Obama administration struggles to define American mission in Libya

Obama administration struggles to define American mission in Libya

The Obama administration scrambled to define the U.S. mission in Libya on Tuesday amid congressional criticism that it has not clearly explained its endgame for the war-torn country.

The White House strongly denied that regime change is part of its mission after a statement earlier in the day characterized the goal there as “installing a democratic system.”


Separately, Secretary of State Hillary ClintonHillary Diane Rodham ClintonBriahna Joy Gray: Progressives like Turner should reconsider running as Democrats Biden wishes Obama a happy birthday Ohio special election: A good day for Democrats MORE struggled to respond to questions from ABC’s Diane Sawyer over whether the U.S. operation would be a success if Col. Moammar Gadhafi remains in power.

Clinton said the United Nations resolution authorizing force against Gadhafi was broad, but included nothing “about getting rid of anybody.”

At the same time, Clinton said it is “highly unlikely” a stable and peaceful Libya can be established with Gadhafi in power. She also said the U.S. mission was intended to give insurgents fighting Gadhafi a “level playing field” and a “much better chance” at toppling the dictator.

 Since the U.S.-led operation started on Saturday, lawmakers from across the political spectrum have raised concerns on the grounds that President Obama went to war with undefined goals and, according to some critics, in violation of his constitutional authority.

Strikes against Gadhafi’s compound have raised questions about whether regime change is a part of the multinational mission, as have conflicting statements from different foreign leaders.

The clarification issued Tuesday by Ben Rhodes, a deputy national security adviser, came after a White House-issued readout of a phone call between Obama and Turkish Prime Minister Recep Tayyip Erdogan said that installing a democratic system in Libya was a goal of the two leaders. 

In the later statement, Rhodes acknowledged that Obama would like to see a democratic government in Libya, but explaining that the aim of the U.S. military’s intervention there is not to enact regime change.

“We're clarifying, as we’ve said repeatedly, that the effort of our military operation is not regime change, that as we actually say in this readout, it’s the Libyan people who are going to make their determinations about the future,” Rhodes said. “We support their aspirations, their democratic aspirations, and have stated that Gadhafi should go because he’s lost their confidence.”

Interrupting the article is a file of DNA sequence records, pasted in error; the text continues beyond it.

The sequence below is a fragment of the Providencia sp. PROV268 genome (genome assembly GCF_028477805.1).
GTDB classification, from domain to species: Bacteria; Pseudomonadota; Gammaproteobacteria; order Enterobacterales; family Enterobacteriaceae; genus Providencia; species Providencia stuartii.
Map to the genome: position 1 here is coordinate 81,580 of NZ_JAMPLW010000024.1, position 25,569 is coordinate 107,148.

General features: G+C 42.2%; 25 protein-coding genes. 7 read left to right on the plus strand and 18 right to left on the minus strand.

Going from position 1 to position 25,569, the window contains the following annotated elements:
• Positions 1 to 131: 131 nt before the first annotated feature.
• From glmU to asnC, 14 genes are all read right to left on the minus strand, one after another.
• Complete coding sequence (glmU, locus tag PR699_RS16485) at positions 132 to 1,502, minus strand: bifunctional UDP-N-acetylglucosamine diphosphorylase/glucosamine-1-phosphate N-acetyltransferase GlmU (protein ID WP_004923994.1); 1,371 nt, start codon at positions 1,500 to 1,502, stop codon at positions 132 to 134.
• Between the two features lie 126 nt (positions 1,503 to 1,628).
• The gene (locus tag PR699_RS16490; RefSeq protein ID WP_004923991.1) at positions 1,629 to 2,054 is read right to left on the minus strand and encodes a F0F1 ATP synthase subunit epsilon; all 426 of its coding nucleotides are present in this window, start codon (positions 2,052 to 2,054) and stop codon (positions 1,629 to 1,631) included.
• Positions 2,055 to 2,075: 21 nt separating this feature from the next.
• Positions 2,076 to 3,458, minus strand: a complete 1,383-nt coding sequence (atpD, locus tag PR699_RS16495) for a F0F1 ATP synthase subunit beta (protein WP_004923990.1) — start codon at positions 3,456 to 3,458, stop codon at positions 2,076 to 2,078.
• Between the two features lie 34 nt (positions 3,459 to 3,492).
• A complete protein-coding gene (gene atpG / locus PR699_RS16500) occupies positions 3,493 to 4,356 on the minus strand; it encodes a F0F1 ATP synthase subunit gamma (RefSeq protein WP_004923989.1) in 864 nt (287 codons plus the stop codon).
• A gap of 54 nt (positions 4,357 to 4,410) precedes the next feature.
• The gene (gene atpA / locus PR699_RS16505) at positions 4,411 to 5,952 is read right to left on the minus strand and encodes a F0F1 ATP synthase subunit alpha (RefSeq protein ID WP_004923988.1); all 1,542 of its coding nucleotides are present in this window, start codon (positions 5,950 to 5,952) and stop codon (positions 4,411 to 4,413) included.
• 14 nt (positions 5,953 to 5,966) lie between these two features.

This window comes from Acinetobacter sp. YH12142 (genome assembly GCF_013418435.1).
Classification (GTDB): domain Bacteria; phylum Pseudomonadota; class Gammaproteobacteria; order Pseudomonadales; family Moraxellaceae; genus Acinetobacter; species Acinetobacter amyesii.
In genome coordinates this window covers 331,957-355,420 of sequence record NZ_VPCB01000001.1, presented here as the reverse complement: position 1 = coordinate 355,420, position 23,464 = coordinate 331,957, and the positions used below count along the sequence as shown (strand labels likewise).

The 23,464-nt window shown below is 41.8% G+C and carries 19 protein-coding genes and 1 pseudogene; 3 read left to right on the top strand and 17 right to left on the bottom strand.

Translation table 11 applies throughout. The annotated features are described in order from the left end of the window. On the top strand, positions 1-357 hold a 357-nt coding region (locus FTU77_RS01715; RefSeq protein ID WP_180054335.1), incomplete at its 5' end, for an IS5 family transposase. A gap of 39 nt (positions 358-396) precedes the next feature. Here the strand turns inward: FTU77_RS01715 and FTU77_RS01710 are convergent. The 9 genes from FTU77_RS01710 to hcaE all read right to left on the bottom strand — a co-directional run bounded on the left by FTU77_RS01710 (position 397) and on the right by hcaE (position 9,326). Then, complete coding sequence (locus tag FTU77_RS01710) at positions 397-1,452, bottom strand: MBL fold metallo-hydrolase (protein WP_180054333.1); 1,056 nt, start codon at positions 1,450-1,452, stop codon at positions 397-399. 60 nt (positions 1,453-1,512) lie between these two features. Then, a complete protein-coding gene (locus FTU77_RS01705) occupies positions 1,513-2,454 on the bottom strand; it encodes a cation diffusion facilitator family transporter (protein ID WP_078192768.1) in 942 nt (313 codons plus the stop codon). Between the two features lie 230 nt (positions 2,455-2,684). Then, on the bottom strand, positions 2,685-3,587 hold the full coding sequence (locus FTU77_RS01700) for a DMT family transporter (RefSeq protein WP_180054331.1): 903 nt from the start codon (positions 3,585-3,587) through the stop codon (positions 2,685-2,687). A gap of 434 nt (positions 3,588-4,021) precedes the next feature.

The earlier statement on the Obama-Erdogan call said the two leaders had reaffirmed their support for implementation of United Nations security resolutions authorizing force in Libya. After noting that this would require a broad-based international effort, the statement said the two leaders “underscored their shared commitment to the goal of helping provide the Libyan people an opportunity to transform their country, by installing a democratic system that respects the people’s will.”

The clarification came as Republicans raised questions about the operation.

Rep. Kevin McCarthy (R-Calif.), the House majority whip, said Obama has not been clear on the goals of the U.S. military mission and that he waited too long to intervene.

“I have a concern: What is the mission? What is the goal?” he said in a local television interview in California.

The chairman of the House Homeland Security Committee, Rep. Pete King (R-N.Y.), said he supported the president’s policy but that Obama had “to make clear to the American people and the Congress what his plans are.”

“There are a lot of unanswered questions,” King told The Hill. He said there was a lack of clarity on the mission’s endgame and that Obama had “a very confusing message” on whether the goal was merely to protect civilians or to oust Gadhafi.

“We want Gadhafi out of there, but we’re not using the military to bring that about. It just sends a very confusing message,” King said.